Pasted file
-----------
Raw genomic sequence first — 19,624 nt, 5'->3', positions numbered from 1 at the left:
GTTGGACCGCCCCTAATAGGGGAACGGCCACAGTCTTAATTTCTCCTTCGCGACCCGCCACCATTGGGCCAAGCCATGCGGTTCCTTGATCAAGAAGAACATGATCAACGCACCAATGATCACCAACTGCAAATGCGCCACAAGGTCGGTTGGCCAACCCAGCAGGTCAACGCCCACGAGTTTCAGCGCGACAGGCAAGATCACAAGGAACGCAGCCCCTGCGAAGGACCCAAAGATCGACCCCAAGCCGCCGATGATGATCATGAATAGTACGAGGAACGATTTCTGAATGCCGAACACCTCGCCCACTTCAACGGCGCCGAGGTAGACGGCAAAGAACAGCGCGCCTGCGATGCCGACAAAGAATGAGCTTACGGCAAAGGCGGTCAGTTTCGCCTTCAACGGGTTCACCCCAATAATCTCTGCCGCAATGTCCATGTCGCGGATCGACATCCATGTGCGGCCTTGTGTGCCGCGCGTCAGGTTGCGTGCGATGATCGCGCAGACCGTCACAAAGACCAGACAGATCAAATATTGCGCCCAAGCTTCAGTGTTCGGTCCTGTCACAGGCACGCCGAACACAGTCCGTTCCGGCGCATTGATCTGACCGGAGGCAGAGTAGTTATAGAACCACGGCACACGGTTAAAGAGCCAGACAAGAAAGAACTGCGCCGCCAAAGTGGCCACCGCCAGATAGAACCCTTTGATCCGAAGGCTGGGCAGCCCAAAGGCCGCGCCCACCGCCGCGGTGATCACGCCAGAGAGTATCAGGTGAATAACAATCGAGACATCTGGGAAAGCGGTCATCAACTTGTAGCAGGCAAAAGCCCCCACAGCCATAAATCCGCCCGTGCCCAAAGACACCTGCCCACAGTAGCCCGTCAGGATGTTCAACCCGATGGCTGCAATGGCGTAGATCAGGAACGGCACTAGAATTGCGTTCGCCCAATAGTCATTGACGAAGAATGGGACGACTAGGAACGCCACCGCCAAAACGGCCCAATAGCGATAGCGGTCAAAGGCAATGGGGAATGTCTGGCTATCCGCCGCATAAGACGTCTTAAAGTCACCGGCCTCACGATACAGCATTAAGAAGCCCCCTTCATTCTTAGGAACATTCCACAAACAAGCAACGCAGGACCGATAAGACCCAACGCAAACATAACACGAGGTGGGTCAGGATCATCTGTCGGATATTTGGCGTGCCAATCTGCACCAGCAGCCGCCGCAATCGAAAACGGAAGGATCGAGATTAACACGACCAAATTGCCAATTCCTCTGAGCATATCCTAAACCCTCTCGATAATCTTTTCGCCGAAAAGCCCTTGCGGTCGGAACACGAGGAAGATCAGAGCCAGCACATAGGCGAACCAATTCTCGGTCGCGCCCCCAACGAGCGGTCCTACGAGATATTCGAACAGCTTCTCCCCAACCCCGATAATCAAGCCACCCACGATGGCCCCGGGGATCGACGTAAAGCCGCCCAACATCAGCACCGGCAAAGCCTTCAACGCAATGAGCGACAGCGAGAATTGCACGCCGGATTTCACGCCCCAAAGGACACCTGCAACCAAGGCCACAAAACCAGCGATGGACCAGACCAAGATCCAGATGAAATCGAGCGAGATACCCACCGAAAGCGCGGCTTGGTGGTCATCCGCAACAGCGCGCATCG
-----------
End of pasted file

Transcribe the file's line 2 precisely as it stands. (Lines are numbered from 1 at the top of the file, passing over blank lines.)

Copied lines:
GTTGGACCGCCCCTAATAGGGGAACGGCCACAGTCTTAATTTCTCCTTCGCGACCCGCCACCATTGGGCCAAGCCATGCGGTTCCTTGATCAAGAAGAACATGATCAACGCACCAATGATCACCAACTGCAAATGCGCCACAAGGTCGGTTGGCCAACCCAGCAGGTCAACGCCCACGAGTTTCAGCGCGACAGGCAAGATCACAAGGAACGCAGCCCCTGCGAAGGACCCAAAGATCGACCCCAAGCCGCCGATGATGATCATGAATAGTACGAGGAACGATTTCTGAATGCCGAACACCTCGCCCACTTCAACGGCGCCGAGGTAGACGGCAAAGAACAGCGCGCCTGCGATGCCGACAAAGAATGAGCTTACGGCAAAGGCGGTCAGTTTCGCCTTCAACGGGTTCACCCCAATAATCTCTGCCGCAATGTCCATGTCGCGGATCGACATCCATGTGCGGCCTTGTGTGCCGCGCGTCAGGTTGCGTGCGATGATCGCGCAGACCGTCACAAAGACCAGACAGATCAAATATTGCGCCCAAGCTTCAGTGTTCGGTCCTGTCACAGGCACGCCGAACACAGTCCGTTCCGGCGCATTGATCTGACCGGAGGCAGAGTAGTTATAGAACCACGGCACACGGTTAAAGAGCCAGACAAGAAAGAACTGCGCCGCCAAAGTGGCCACCGCCAGATAGAACCCTTTGATCCGAAGGCTGGGCAGCCCAAAGGCCGCGCCCACCGCCGCGGTGATCACGCCAGAGAGTATCAGGTGAATAACAATCGAGACATCTGGGAAAGCGGTCATCAACTTGTAGCAGGCAAAAGCCCCCACAGCCATAAATCCGCCCGTGCCCAAAGACACCTGCCCACAGTAGCCCGTCAGGATGTTCAACCCGATGGCTGCAATGGCGTAGATCAGGAACGGCACTAGAATTGCGTTCGCCCAATAGTCATTGACGAAGAATGGGACGACTAGGAACGCCACCGCCAAAACGGCCCAATAGCGATAGCGGTCAAAGGCAATGGGGAATGTCTGGCTATCCGCCGCATAAGACGTCTTAAAGTCACCGGCCTCACGATACAGCATTAAGAAGCCCCCTTCATTCTTAGGAACATTCCACAAACAAGCAACGCAGGACCGATAAGACCCAACGCAAACATAACACGAGGTGGGTCAGGATCATCTGTCGGATATTTGGCGTGCCAATCTGCACCAGCAGCCGCCGCAATCGAAAACGGAAGGATCGAGATTAACACGACCAAATTGCCAATTCCTCTGAGCATATCCTAAACCCTCTCGATAATCTTTTCGCCGAAAAGCCCTTGCGGTCGGAACACGAGGAAGATCAGAGCCAGCACATAGGCGAACCAATTCTCGGTCGCGCCCCCAACGAGCGGTCCTACGAGATATTCGAACAGCTTCTCCCCAACCCCGATAATCAAGCCACCCACGATGGCCCCGGGGATCGACGTAAAGCCGCCCAACATCAGCACCGGCAAAGCCTTCAACGCAATGAGCGACAGCGAGAATTGCACGCCGGATTTCACGCCCCAAAGGACACCTGCAACCAAGGCCACAAAACCAGCGATGGACCAGACCAAGATCCAGATGAAATCGAGCGAGATACCCACCGAAAGCGCGGCTTGGTGGTCATCCGCAACAGCGCGCATCG